Tamarins live primarily in trees, where they will carry their young on their back, as they swing from tree to tree. They live in social groups so that both the male and the female take on primary caregiving roles with the young. Usually, a pregnant tamarin will give birth to twins.
They reside naturally along the Atlantic coast in Brazil, where the rain-forest is lush. Due to the delogging of the rain-forest in that area, their natural resources are being diminished and limiting where they can live. As a result, the golden lion tamarin monkey's population is dwindling.
Spider Monkey: Vulnerable
Spider monkeys live in both Central and South America, where they form a group of up to three dozen animals. Although while they are sleeping, they make smaller groups of six or fewer monkeys. They can live up to twenty-two years in the wild. They are only 13 pounds and range from 14-26 inches tall without their tails.
They live most of their lives up in the treetops, where they will forage for food in small groups. They most often eat fruits, nuts, trees, bird eggs, and spiders. They have long lanky arms and legs without thumbs, which makes them very agile. Since they are social creatures, they have many noises that they use to communicate with one another. Most are very loud like screeching or barking, although they have many other sounds as well.
Like all other rain-forest creatures, they are harmed by the deforestation, although they have another threat. The indigenous people often hunt spider monkeys for food. These two things, in combination, have caused their numbers to dwindle.
Ring-Tailed Lemurs: Only Found in Southern Madagascar
Ring-tailed lemurs are native to the Island of Madagascar and noted for the long, beautifully striped, black, and whitetail. Despite their long tail, they are unable to use their tails like many other primates. Fortunately, they are very agile with their hands and feet, which makes them excellent climbers.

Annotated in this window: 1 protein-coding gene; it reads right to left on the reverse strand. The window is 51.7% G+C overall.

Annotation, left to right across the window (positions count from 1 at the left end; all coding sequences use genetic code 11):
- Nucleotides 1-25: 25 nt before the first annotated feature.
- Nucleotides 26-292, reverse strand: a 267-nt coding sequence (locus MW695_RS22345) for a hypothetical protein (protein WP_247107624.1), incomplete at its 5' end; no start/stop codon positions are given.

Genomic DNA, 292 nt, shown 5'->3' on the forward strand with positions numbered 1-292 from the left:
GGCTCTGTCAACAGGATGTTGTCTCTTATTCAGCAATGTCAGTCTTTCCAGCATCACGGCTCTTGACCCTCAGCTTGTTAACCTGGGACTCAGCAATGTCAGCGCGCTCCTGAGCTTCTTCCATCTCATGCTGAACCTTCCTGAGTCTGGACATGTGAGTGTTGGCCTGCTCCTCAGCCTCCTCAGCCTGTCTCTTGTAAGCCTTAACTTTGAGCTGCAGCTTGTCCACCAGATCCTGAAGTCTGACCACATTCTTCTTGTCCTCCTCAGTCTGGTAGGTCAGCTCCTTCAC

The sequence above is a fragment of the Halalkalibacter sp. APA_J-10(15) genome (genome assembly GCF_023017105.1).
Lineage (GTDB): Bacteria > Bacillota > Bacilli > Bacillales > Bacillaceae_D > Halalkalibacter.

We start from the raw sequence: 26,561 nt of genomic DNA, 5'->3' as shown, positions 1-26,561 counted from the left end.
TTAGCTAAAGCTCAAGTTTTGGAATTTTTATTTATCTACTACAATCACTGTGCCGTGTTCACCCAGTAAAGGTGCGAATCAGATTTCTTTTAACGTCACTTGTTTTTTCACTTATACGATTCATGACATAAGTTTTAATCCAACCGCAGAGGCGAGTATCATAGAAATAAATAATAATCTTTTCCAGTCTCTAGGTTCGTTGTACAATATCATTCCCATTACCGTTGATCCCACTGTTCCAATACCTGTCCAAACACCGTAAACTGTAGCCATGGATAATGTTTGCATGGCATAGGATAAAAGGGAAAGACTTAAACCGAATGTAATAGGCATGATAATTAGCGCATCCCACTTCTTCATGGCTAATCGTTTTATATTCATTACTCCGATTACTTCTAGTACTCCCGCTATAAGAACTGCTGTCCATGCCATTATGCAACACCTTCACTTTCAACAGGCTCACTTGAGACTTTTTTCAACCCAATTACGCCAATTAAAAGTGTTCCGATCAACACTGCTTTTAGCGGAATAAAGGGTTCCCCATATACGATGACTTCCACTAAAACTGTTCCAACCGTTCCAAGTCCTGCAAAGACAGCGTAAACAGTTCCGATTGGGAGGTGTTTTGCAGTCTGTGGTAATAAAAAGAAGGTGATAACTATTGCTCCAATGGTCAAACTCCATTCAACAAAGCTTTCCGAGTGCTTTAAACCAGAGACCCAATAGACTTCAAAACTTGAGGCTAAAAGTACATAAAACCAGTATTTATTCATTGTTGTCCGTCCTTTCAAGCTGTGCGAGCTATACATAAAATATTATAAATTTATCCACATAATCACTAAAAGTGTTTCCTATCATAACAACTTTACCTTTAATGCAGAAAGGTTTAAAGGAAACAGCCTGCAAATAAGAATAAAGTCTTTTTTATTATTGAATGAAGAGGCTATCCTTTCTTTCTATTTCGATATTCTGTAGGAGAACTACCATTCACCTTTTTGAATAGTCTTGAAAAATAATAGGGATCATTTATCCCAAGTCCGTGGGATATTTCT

Ring-tailed lemurs are social creatures, living in groups of half a dozen to thirty lemurs in one troop. They communicate with one another through a unique odor. The males will try to dominate one another by out-stinking one each other. They will cover their long tails with this smelly secretion, then wave their tails to determine which male lemur is the most powerful. Despite this display of dominance amongst the males, a dominant female guides a troop.
Like their primate cousins, they are primarily endangered because the sparse, dry forest where they live is becoming limited.
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Bonobos and chimpanzees are so similar they were not considered a separate species until 1929. Due to their close similarity, bonobos are sometimes called pygmy chimpanzees because they are smaller and thinner than chimps, plus they are slightly darker. Both species share 98.7% of their DNA with us, making them humans' closest relatives. Bonobos are more peaceful than chimpanzee groups and are led by the females in the group. Although if they meet another bonobo group, they will engage in heated fighting.
They mainly live in the Democratic Republic of Congo in a forest south of the Congo River. Unfortunately, due to civil unrest in the area, scientists have not been able to study them very well, although there is bonobo poaching that occurs since their body parts are used in medicine because it is believed to give sexual vigor, as well as for sport due to their meat. Since they are more peaceable, many will try to take them as pets as well.
How Can You Save the Rainforest?
Many beautiful animals call the rain-forest home; these primates are just a few. We need to make sure that we are doing everything in our power to preserve the forests by using as little of the resources as we can. The resources we must use, we need to analyze whether we can recycle, reduce, or reuse these. Although you may not be able to save the rainforest directly, you can save the ecosystem in your area by:
- Planting trees in otherwise barren areas.
- Support companies that are eco-friendly by using their products.
- Educate others on how to help the environment.
- Reduce your wood consumption.
- Reduce your oil consumption.
- Hold businesses accountable that are wasteful.
- "Endangered Species Conservation." WWF. Accessed April 09, 2012. http://worldwildlife.org/.
- "Mammals – Science Articles." Wild Mammals Science Articles Index - Current Results. Accessed April 09, 2012. http://www.currentresults.com/Wildlife/Mammals/index.php.
- "National Geographic." Animals. Accessed April 09, 2018. http://animals.nationalgeographic.com/.
- Woodhouse, Graeme. TerraNature | Terra Nature Fund - Saving New Zealand Biodiversity. Accessed April 09, 2012. http://www.terranature.org/index.htm.
© 2012 Angela Michelle Schultz